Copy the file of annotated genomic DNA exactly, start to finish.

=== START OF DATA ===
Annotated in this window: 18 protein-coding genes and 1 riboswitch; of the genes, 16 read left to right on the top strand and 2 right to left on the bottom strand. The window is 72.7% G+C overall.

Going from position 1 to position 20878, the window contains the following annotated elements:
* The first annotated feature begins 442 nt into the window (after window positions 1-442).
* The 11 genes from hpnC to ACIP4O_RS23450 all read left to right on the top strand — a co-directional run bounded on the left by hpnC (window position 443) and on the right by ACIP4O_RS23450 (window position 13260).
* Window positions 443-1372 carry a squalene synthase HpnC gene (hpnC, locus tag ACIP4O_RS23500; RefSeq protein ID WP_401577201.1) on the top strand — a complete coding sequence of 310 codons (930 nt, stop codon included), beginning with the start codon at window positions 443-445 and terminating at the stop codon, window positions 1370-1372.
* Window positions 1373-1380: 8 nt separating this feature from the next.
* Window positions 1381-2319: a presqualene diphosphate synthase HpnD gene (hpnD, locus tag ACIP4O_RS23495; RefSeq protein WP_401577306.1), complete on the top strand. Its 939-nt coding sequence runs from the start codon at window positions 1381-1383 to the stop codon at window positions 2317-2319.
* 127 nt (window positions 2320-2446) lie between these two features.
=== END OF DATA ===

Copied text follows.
Annotated in this window: 18 protein-coding genes and 1 riboswitch; of the genes, 16 read left to right on the top strand and 2 right to left on the bottom strand. The window is 72.7% G+C overall.

Going from position 1 to position 20878, the window contains the following annotated elements:
* The first annotated feature begins 442 nt into the window (after window positions 1-442).
* The 11 genes from hpnC to ACIP4O_RS23450 all read left to right on the top strand — a co-directional run bounded on the left by hpnC (window position 443) and on the right by ACIP4O_RS23450 (window position 13260).
* Window positions 443-1372 carry a squalene synthase HpnC gene (hpnC, locus tag ACIP4O_RS23500; RefSeq protein ID WP_401577201.1) on the top strand — a complete coding sequence of 310 codons (930 nt, stop codon included), beginning with the start codon at window positions 443-445 and terminating at the stop codon, window positions 1370-1372.
* Window positions 1373-1380: 8 nt separating this feature from the next.
* Window positions 1381-2319: a presqualene diphosphate synthase HpnD gene (hpnD, locus tag ACIP4O_RS23495; RefSeq protein WP_401577306.1), complete on the top strand. Its 939-nt coding sequence runs from the start codon at window positions 1381-1383 to the stop codon at window positions 2317-2319.
* 127 nt (window positions 2320-2446) lie between these two features.